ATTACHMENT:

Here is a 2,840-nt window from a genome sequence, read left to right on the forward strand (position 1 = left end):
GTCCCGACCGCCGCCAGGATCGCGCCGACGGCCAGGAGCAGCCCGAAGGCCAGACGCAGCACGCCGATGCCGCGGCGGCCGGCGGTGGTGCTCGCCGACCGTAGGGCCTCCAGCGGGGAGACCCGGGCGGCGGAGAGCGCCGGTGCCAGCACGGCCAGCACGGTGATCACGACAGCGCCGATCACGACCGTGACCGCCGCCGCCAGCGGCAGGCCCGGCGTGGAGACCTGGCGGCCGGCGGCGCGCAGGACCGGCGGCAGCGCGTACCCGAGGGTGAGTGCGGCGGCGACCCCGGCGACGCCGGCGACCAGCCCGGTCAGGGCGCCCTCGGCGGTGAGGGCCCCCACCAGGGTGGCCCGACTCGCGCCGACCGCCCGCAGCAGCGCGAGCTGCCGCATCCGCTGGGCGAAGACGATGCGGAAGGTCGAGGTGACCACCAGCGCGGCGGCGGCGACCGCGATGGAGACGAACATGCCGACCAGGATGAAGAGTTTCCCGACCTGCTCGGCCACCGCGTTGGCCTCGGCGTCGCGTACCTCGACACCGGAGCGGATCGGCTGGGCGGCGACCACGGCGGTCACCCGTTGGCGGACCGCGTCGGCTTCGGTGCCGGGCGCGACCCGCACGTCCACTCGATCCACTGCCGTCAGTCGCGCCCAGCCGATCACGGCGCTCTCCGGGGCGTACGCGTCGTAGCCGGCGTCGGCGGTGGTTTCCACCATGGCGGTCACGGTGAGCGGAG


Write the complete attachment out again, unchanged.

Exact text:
Here is a 2,840-nt window from a genome sequence, read left to right on the forward strand (position 1 = left end):
GTCCCGACCGCCGCCAGGATCGCGCCGACGGCCAGGAGCAGCCCGAAGGCCAGACGCAGCACGCCGATGCCGCGGCGGCCGGCGGTGGTGCTCGCCGACCGTAGGGCCTCCAGCGGGGAGACCCGGGCGGCGGAGAGCGCCGGTGCCAGCACGGCCAGCACGGTGATCACGACAGCGCCGATCACGACCGTGACCGCCGCCGCCAGCGGCAGGCCCGGCGTGGAGACCTGGCGGCCGGCGGCGCGCAGGACCGGCGGCAGCGCGTACCCGAGGGTGAGTGCGGCGGCGACCCCGGCGACGCCGGCGACCAGCCCGGTCAGGGCGCCCTCGGCGGTGAGGGCCCCCACCAGGGTGGCCCGACTCGCGCCGACCGCCCGCAGCAGCGCGAGCTGCCGCATCCGCTGGGCGAAGACGATGCGGAAGGTCGAGGTGACCACCAGCGCGGCGGCGGCGACCGCGATGGAGACGAACATGCCGACCAGGATGAAGAGTTTCCCGACCTGCTCGGCCACCGCGTTGGCCTCGGCGTCGCGTACCTCGACACCGGAGCGGATCGGCTGGGCGGCGACCACGGCGGTCACCCGTTGGCGGACCGCGTCGGCTTCGGTGCCGGGCGCGACCCGCACGTCCACTCGATCCACTGCCGTCAGTCGCGCCCAGCCGATCACGGCGCTCTCCGGGGCGTACGCGTCGTAGCCGGCGTCGGCGGTGGTTTCCACCATGGCGGTCACGGTGAGCGGAG